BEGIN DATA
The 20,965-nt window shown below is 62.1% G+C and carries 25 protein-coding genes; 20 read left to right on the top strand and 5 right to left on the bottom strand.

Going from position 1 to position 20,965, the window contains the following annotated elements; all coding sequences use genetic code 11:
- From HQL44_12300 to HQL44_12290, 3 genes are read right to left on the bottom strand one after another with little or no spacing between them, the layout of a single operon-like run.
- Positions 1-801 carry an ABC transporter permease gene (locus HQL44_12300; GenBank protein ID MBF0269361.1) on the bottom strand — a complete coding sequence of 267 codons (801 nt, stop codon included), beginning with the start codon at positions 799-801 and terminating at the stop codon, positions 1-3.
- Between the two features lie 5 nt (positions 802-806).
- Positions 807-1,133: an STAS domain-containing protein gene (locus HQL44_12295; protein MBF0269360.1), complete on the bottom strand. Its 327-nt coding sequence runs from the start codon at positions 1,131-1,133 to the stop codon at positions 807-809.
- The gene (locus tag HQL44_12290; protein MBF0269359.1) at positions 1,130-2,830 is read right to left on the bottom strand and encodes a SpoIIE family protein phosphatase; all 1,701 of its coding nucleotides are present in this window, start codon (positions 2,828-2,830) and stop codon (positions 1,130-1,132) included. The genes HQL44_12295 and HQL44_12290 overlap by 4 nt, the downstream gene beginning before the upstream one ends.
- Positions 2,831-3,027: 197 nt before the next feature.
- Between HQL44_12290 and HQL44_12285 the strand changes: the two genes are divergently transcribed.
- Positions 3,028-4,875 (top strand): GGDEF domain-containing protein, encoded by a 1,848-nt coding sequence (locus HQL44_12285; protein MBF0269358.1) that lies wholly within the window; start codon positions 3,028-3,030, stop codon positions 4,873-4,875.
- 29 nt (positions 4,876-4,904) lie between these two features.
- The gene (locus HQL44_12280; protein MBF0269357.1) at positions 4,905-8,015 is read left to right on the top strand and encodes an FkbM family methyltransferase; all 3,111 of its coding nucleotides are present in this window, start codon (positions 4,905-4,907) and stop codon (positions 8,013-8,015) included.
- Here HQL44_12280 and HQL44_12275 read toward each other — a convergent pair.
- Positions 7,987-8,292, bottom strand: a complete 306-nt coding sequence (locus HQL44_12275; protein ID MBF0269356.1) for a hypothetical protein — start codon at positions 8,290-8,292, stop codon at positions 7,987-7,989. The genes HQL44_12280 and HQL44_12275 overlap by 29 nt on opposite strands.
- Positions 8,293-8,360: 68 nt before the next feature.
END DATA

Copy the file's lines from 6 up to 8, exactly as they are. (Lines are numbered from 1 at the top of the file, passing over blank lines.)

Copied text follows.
- Positions 807-1,133: an STAS domain-containing protein gene (locus HQL44_12295; protein MBF0269360.1), complete on the bottom strand. Its 327-nt coding sequence runs from the start codon at positions 1,131-1,133 to the stop codon at positions 807-809.
- The gene (locus tag HQL44_12290; protein MBF0269359.1) at positions 1,130-2,830 is read right to left on the bottom strand and encodes a SpoIIE family protein phosphatase; all 1,701 of its coding nucleotides are present in this window, start codon (positions 2,828-2,830) and stop codon (positions 1,130-1,132) included. The genes HQL44_12295 and HQL44_12290 overlap by 4 nt, the downstream gene beginning before the upstream one ends.
- Positions 2,831-3,027: 197 nt before the next feature.